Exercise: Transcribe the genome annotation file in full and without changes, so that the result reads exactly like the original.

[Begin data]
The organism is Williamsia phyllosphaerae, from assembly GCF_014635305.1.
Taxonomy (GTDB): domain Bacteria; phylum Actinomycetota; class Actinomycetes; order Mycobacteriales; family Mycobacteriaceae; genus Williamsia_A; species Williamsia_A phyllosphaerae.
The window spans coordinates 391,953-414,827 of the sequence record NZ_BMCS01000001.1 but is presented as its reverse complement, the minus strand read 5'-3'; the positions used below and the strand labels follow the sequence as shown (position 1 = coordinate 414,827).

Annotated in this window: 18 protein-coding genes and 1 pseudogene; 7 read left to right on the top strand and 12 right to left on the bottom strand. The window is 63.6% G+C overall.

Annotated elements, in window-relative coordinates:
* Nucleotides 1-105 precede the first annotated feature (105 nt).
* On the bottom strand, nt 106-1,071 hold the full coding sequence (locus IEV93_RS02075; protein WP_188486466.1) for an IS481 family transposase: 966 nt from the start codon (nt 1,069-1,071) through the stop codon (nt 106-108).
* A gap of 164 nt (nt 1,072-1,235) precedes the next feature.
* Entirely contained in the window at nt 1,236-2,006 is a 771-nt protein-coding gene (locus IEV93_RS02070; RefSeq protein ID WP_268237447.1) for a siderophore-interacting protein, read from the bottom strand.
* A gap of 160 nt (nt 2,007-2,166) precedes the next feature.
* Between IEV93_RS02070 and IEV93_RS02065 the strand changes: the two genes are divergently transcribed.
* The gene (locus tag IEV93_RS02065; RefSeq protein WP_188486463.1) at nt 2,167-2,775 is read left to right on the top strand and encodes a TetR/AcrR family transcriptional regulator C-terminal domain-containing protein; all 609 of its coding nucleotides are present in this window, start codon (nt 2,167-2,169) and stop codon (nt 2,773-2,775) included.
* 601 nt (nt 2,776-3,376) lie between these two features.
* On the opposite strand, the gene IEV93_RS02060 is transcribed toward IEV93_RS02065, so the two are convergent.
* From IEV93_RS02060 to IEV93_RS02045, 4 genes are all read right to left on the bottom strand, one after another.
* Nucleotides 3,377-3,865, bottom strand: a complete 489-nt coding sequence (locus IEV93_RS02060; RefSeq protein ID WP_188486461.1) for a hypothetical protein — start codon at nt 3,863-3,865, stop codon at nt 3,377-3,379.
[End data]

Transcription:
The organism is Williamsia phyllosphaerae, from assembly GCF_014635305.1.
Taxonomy (GTDB): domain Bacteria; phylum Actinomycetota; class Actinomycetes; order Mycobacteriales; family Mycobacteriaceae; genus Williamsia_A; species Williamsia_A phyllosphaerae.
The window spans coordinates 391,953-414,827 of the sequence record NZ_BMCS01000001.1 but is presented as its reverse complement, the minus strand read 5'-3'; the positions used below and the strand labels follow the sequence as shown (position 1 = coordinate 414,827).

Annotated in this window: 18 protein-coding genes and 1 pseudogene; 7 read left to right on the top strand and 12 right to left on the bottom strand. The window is 63.6% G+C overall.

Annotated elements, in window-relative coordinates:
* Nucleotides 1-105 precede the first annotated feature (105 nt).
* On the bottom strand, nt 106-1,071 hold the full coding sequence (locus IEV93_RS02075; protein WP_188486466.1) for an IS481 family transposase: 966 nt from the start codon (nt 1,069-1,071) through the stop codon (nt 106-108).
* A gap of 164 nt (nt 1,072-1,235) precedes the next feature.
* Entirely contained in the window at nt 1,236-2,006 is a 771-nt protein-coding gene (locus IEV93_RS02070; RefSeq protein ID WP_268237447.1) for a siderophore-interacting protein, read from the bottom strand.
* A gap of 160 nt (nt 2,007-2,166) precedes the next feature.
* Between IEV93_RS02070 and IEV93_RS02065 the strand changes: the two genes are divergently transcribed.
* The gene (locus tag IEV93_RS02065; RefSeq protein WP_188486463.1) at nt 2,167-2,775 is read left to right on the top strand and encodes a TetR/AcrR family transcriptional regulator C-terminal domain-containing protein; all 609 of its coding nucleotides are present in this window, start codon (nt 2,167-2,169) and stop codon (nt 2,773-2,775) included.
* 601 nt (nt 2,776-3,376) lie between these two features.
* On the opposite strand, the gene IEV93_RS02060 is transcribed toward IEV93_RS02065, so the two are convergent.
* From IEV93_RS02060 to IEV93_RS02045, 4 genes are all read right to left on the bottom strand, one after another.
* Nucleotides 3,377-3,865, bottom strand: a complete 489-nt coding sequence (locus IEV93_RS02060; RefSeq protein ID WP_188486461.1) for a hypothetical protein — start codon at nt 3,863-3,865, stop codon at nt 3,377-3,379.